Retirement in the Workplace
It is often said that time passes quickly, and it is now five years since the default retirement age was abolished. Previously before 2011 an employer was able to retire an employee once they reached the age of 65 years provided they followed a statutory procedure.
Although legislation withdrew the default retirement age in 2011 many employers still believe that they are still able to retire an employee, and this is a fair reason for dismissal. Unfortunately this is not the case.
An employer should be careful of how to address the issue, and in most cases this is the choice of the individual. An employer should be aware of the following areas;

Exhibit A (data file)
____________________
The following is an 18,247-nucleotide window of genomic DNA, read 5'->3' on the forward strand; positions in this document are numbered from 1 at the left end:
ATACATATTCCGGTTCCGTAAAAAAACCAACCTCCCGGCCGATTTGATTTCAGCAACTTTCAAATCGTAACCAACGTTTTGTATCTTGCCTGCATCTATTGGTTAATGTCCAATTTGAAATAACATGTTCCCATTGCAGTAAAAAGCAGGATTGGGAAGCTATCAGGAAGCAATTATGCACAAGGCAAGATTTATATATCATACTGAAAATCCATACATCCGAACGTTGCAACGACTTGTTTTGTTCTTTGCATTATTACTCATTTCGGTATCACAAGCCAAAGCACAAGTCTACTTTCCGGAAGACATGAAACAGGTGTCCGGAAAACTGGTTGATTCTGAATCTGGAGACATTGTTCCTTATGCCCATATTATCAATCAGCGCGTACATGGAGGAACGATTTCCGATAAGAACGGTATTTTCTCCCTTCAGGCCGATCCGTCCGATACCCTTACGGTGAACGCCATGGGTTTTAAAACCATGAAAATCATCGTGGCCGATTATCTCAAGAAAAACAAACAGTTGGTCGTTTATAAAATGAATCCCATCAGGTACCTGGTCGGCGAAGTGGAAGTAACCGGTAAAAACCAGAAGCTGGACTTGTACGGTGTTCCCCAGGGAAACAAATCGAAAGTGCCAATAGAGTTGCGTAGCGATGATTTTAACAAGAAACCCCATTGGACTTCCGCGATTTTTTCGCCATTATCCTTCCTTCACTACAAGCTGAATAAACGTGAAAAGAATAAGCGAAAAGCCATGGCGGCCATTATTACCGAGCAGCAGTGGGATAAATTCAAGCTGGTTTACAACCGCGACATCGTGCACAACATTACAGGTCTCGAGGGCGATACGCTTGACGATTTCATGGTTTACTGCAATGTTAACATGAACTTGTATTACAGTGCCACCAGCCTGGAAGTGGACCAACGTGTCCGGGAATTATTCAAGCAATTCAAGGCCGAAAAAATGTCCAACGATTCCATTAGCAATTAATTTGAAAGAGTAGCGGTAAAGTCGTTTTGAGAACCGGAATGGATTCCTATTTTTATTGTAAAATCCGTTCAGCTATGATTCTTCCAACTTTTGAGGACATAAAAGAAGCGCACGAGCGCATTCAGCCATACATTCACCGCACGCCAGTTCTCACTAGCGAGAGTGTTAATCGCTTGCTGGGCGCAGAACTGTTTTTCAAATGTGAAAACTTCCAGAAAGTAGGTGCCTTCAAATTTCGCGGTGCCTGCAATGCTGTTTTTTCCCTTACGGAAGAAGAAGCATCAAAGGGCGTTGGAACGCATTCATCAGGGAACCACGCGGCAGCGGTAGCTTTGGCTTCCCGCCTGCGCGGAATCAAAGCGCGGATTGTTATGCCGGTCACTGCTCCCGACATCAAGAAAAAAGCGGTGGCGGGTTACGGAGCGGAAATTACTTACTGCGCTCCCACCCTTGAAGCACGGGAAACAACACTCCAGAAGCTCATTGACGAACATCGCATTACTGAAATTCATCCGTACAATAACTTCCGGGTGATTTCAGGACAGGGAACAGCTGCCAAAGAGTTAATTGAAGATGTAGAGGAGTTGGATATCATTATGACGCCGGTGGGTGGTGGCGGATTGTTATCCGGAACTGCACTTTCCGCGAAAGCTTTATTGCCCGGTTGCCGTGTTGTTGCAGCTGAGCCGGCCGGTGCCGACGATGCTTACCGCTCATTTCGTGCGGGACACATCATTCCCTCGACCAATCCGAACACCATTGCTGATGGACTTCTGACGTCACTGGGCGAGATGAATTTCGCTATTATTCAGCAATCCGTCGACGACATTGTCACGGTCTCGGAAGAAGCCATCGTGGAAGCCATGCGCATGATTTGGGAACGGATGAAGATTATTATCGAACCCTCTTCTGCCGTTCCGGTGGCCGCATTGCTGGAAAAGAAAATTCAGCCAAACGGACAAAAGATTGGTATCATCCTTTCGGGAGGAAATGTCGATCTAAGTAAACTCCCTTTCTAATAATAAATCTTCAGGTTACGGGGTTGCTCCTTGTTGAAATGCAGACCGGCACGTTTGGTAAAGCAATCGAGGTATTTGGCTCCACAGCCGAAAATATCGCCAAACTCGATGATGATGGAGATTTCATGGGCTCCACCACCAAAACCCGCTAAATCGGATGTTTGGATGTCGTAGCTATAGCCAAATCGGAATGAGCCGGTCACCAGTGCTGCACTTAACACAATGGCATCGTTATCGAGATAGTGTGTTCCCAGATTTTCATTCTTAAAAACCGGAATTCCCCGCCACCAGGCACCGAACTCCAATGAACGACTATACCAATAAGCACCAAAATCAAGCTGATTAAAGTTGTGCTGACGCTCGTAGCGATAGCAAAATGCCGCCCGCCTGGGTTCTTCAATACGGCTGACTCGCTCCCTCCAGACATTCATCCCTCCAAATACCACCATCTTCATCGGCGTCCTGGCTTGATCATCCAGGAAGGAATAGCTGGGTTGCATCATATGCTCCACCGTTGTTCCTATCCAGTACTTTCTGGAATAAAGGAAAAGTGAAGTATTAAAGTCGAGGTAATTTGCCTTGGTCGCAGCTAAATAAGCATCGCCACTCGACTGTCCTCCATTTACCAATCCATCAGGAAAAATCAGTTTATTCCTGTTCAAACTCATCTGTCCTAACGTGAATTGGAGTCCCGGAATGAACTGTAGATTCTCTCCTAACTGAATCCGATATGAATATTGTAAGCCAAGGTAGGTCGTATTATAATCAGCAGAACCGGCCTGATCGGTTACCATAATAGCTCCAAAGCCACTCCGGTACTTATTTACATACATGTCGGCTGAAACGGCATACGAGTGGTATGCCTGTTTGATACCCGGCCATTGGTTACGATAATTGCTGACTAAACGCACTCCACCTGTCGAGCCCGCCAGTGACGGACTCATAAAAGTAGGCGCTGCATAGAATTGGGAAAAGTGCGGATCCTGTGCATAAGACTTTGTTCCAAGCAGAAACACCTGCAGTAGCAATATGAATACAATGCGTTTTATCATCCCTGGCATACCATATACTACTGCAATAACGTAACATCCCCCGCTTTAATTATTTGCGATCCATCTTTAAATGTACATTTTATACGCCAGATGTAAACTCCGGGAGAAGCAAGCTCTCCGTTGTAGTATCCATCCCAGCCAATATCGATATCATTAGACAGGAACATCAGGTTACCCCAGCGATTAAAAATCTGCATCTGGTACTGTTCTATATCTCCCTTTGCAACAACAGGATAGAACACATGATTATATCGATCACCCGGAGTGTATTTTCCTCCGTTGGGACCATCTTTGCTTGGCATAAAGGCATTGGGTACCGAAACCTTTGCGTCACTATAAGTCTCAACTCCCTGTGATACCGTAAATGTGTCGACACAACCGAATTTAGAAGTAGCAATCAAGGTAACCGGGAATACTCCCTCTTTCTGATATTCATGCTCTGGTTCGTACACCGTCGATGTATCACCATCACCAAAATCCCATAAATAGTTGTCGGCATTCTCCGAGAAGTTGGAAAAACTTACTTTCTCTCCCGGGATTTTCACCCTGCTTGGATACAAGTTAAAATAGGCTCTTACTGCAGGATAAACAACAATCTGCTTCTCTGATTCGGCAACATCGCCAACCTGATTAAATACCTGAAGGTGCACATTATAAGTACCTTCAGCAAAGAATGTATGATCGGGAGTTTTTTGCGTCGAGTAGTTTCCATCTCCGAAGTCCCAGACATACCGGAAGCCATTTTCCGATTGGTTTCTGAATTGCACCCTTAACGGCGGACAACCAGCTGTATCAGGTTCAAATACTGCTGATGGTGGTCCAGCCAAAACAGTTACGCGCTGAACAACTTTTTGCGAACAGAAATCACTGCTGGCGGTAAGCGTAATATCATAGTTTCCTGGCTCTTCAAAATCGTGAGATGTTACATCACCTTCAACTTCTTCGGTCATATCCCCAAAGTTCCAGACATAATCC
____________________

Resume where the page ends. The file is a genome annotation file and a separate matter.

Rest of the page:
- An employee should not be placed under pressure to retire. This could have implications involving age discrimination, and constructive unfair dismissal.
- If an older employee is performance managed comments such as being ‘old-fashioned’ should be avoided. This again has implications involving potential age discrimination.
There are some exemptions where keeping a retirement age can be justified. This is currently the case within the Police or Fire Service. This has been subject to challenge within the employment tribunal system, but to date such cases have not successful from an employee viewpoint.
It should be recognised that older workers have alot to offer an employer, especially in terms of experience.